Julie Anne Genter should fix what she can: her cabinet

Julie Anne Genter
PHOTO- Noted

Julie Anne Genter doubled down on her comments with an opinion piece on her sexist, misandrist, ageist and racist comments last week.

Last week I went to talk with a group of bright, young students in Christchurch about what this government is doing to ensure they grow up in a society that pays both men and women fairly.

It was truly amazing to see these students, both boys and girls, so engaged in this issue, and I spent a good 45 minutes answering their questions about the gender pay gap and how it can be closed.

One comment I made has certainly got people talking. And I understand why.

I said that around 81 per cent of board members are men. The vast majority of them are white, and in their 60s and 70s. And I said with a rueful smile “Some of them should move on and make room for new talent and diversity.”  

Now I need to be clear. I strongly believe that older, white men should be on boards. I just also believe that people from other demographics should also be too; particularly women, young people, and people from other ethnicities are also massively under-represented at present.

People should be on boards because of their skills, not their skin colour or sex. She wants people to be on boards for all the wrong reasons.

I agree with Simon Bridges that older men have a lot to contribute and there will always be, and should always be, a place for them in leadership roles.

But right now the reality is that many groups in our society aren’t as well represented. Women, young people, and many other groups of society are visibly missing from leadership roles in business.

I agree that board roles should go to the most qualified people. But do we honestly believe that the only qualified people are mostly male, mostly white, and mostly older? Or is the reality that inertia and unconscious bias means we tend to appoint people who look us and think like us?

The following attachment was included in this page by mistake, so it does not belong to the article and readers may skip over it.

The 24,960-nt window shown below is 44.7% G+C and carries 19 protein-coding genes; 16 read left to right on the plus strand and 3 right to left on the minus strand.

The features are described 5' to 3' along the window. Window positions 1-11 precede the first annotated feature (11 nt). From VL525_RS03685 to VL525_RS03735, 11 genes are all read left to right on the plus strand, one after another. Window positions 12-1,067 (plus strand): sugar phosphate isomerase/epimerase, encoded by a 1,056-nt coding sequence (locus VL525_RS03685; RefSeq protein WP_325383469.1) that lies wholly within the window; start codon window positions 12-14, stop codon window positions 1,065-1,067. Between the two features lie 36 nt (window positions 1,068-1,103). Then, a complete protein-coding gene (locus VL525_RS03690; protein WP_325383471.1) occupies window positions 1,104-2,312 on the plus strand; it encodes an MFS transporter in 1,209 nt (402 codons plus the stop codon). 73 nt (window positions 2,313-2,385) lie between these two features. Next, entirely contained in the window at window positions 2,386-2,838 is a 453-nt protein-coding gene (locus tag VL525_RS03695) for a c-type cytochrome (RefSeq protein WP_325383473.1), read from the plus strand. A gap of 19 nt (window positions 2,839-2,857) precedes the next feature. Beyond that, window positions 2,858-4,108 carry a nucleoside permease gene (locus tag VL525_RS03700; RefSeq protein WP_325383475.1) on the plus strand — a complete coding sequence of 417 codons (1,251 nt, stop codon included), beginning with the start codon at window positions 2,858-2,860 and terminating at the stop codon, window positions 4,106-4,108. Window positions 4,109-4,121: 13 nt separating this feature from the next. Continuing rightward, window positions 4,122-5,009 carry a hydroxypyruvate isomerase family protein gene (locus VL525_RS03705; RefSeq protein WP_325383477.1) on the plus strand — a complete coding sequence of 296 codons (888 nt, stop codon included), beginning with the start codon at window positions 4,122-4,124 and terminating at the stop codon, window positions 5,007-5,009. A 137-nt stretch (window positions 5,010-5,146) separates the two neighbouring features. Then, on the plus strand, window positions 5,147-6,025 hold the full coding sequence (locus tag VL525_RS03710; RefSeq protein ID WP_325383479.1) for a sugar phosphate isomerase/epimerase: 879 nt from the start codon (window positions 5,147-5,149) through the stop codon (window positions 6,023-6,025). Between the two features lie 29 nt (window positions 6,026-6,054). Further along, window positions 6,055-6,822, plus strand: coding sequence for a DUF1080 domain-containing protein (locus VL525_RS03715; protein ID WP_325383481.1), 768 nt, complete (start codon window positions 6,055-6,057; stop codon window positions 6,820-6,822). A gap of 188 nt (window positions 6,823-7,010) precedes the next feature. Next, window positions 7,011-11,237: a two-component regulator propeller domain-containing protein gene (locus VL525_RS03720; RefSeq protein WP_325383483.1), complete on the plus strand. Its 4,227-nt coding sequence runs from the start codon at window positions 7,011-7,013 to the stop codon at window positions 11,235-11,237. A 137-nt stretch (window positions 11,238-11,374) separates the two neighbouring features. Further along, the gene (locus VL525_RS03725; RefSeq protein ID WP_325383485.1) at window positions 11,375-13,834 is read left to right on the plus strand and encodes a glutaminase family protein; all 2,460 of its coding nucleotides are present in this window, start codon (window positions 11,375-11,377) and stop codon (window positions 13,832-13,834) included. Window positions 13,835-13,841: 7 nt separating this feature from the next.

She should concentrate on the things she can control and influence. That isn’t company boards. She should be immediately addressing with PM Jacinda Ardern the lack of diversity in cabinet. Of the 31 positions in the executive, ministers and under-secretaries, just 11 are women.

So, she should practise what she is preaching and insist that ministers and others be sacked in the interests of diversity. Start with the old, pale and stale Speaker and work from there.

If she believed what she is forcing down everyone else’s throat she’d be marching into Jacinda’s office tomorrow and demanding the situation be rectified. Until they do she can kindly shut her mouthy gob.



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As much at home writing editorials as being the subject of them, Cam has won awards, including the Canon Media Award for his work on the Len Brown/Bevan Chuang story. When he’s not creating the news, he tends to be in it, with protagonists using the courts, media and social media to deliver financial as well as death threats.

They say that news is something that someone, somewhere, wants kept quiet. Cam Slater doesn’t do quiet and, as a result, he is a polarising, controversial but highly effective journalist who takes no prisoners.

He is fearless in his pursuit of a story.

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